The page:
Inorganic Chemistry Programme, Department of Materials Chemistry, Uppsala University
Contact: Ulf Jansson
Our work focuses on the synthesis and characterization of new nanostructured carbon materials. The research covers a broad spectrum from materials design, synthesis and characterization. The principal synthesis method is magnetron sputtering and the group is strongly dependent on the access to materials analysis using e.g. XPS, SEM, nanoindentation, electrical characterization. We are also when need using additional deposition equipment available at MSL. Three examples of current research projects are:
Carbide-based nanocomposites have interesting chemical and physical properties and a large potential in e.g. low-friction coatings and electric contacts. The films typically consist of nanocrystalline carbide grains in an amorphous matrix. The properties are strongly dependent on the carbide and matrix structure and in some applications the matrix must be tuned to a thickness of 1-2 monolayers. This can be achieved by “designed alloying” where metastable solid solutions are formed during the sputtering process. The final properties of the films are dependent on the chemical properties of the alloying elements. We are currently studying a large number of different systems such as Ti-Ni-C, Ti-Fe-C, Nb-Si-C, Zr-Si-C and W-M-S-C (M=Ti, Cr..)
Metal Carbide Glasses
The magnetron sputtering process occurs far from equilibrium and the rapid quenching of the impinging atoms makes it possible to form amorphous materials. For metal carbides these materials can be considered as metallic glasses similar to those obtained in rapid solidification of melts. We are currently running a project trying to identify growth mechanisms and film properties for such glasses. This involves improved understanding of the sputtering process, advanced materials analysis (TEM, XPS, EELS and EXAFS) as well as theoretical modelling in co-operation with groups at the Physics Department.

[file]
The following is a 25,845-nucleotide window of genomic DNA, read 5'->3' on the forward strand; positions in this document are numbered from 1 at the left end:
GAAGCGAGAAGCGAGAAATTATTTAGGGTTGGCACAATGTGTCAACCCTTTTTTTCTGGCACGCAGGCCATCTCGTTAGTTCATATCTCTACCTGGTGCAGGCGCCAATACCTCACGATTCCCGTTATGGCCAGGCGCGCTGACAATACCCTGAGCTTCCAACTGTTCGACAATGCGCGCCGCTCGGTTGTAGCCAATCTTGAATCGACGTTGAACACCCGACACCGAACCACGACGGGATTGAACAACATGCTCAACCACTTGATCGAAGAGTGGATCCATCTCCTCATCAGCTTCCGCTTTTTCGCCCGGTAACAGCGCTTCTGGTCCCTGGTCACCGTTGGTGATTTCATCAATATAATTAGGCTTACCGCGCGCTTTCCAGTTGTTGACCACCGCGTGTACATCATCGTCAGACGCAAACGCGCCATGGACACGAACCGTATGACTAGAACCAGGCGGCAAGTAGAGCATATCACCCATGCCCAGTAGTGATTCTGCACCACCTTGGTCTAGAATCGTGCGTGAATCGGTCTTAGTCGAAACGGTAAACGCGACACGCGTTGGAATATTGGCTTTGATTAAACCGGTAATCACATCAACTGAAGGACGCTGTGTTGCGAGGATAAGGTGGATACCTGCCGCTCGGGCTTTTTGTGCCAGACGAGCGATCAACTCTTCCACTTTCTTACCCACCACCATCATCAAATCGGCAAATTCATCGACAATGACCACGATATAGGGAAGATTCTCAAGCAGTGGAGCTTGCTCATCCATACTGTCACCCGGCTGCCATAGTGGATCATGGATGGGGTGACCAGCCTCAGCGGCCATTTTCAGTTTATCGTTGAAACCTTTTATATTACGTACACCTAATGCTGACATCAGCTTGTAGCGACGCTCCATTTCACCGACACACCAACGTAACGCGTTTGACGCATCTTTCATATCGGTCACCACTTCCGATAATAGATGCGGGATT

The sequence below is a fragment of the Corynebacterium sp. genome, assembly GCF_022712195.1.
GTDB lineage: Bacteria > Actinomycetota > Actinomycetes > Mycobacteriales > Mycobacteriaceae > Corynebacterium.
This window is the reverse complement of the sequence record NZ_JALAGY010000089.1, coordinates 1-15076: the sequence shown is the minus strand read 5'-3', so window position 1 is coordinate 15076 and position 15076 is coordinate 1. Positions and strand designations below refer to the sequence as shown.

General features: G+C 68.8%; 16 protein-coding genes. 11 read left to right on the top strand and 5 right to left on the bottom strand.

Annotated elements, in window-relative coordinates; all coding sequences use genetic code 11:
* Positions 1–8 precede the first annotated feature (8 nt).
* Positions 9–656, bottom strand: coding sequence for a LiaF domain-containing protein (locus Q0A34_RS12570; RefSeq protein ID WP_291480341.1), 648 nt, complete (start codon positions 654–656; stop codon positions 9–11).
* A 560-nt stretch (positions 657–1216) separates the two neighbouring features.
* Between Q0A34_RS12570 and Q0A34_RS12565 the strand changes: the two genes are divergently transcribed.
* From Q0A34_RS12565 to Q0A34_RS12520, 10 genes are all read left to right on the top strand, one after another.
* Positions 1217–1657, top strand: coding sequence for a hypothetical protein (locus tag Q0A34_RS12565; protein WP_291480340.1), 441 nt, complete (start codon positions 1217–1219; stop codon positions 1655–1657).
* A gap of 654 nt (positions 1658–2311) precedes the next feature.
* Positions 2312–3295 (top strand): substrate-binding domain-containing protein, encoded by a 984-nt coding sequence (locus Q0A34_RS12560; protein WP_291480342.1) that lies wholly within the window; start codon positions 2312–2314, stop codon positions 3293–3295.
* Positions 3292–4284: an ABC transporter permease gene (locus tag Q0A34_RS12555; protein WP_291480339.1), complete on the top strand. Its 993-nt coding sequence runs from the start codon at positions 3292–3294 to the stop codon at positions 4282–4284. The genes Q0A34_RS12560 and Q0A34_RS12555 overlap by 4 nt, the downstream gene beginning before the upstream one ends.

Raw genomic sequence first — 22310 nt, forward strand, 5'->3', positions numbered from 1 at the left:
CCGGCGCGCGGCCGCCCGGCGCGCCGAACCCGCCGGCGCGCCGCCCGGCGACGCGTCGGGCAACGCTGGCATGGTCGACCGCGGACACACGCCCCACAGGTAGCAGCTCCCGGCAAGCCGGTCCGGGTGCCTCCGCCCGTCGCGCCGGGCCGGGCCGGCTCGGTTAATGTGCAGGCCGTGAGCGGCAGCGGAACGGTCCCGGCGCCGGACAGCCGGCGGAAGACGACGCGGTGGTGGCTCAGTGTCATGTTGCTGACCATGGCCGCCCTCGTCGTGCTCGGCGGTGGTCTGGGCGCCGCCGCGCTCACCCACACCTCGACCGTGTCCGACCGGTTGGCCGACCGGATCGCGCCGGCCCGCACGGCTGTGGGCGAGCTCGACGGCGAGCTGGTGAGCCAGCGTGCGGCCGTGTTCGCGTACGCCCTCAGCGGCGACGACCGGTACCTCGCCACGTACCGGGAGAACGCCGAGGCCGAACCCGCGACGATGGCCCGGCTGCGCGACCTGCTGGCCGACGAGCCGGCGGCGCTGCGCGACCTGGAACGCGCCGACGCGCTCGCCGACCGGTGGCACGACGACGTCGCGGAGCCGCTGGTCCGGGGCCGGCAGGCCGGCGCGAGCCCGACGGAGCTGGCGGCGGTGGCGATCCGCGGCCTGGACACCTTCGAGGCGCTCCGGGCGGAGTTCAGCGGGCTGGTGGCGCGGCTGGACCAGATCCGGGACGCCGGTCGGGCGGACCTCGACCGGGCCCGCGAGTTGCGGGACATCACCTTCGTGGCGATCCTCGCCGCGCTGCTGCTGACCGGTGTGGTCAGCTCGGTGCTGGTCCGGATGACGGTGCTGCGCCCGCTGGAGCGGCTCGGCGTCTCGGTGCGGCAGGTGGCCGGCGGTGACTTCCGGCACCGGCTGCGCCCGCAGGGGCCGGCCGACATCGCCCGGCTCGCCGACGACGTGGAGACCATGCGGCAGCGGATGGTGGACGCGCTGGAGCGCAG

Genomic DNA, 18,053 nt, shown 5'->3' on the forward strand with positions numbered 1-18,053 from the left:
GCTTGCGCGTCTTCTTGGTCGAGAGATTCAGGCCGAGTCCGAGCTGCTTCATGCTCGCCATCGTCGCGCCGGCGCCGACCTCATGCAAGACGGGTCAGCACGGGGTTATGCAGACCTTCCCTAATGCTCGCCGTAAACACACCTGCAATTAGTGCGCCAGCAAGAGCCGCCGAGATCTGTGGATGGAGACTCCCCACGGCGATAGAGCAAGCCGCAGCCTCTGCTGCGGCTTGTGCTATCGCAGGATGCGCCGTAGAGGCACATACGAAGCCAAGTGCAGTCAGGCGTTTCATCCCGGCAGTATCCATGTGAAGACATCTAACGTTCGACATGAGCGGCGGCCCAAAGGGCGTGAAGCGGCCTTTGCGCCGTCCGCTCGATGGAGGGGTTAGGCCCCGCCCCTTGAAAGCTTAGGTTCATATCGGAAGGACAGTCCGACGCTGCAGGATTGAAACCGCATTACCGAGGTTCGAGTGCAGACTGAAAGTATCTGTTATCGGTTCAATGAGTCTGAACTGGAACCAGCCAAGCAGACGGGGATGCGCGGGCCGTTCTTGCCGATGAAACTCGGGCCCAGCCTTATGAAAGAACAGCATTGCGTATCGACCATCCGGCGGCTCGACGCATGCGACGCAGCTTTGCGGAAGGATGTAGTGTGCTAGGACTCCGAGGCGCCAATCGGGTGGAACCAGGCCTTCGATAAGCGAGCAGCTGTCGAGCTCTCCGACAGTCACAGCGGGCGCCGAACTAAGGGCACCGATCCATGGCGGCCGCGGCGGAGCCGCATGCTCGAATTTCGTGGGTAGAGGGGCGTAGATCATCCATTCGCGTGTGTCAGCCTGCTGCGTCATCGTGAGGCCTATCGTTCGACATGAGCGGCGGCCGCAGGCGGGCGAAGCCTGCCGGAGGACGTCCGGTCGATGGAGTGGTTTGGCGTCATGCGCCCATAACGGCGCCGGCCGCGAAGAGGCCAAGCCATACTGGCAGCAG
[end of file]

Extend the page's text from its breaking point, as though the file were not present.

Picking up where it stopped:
Combinatorial Materials Science
We are currently starting a larger project on combinatorial materials science in co-operation with groups at the Department of Physics and the Department of Engineering Sciences. The aim with this project is to screen a large number of materials systems using sputtering equipment which can deposit the entire phase diagram in e.g. a ternary system in a single experiment. The films are then rapidly characterized using analysis methods dedicated for rapid materials analysis. Initially, this approach will be used to identify new nanocomposites and carbide glass systems.
TEM cross section of (left panel) nc-(Ti1-xNix)C/a-C nanocomposites with amorphous matrix coloured in blue and (middle panel) a metal carbide glass of Zr-Si-C. The right panel shows the contact resistance of a nc-TiC/a-C film compared to a Ag contact. Note that the nanocomposites and Ag have similar contact resistances, suggesting a potential use of these materials in electric contacts.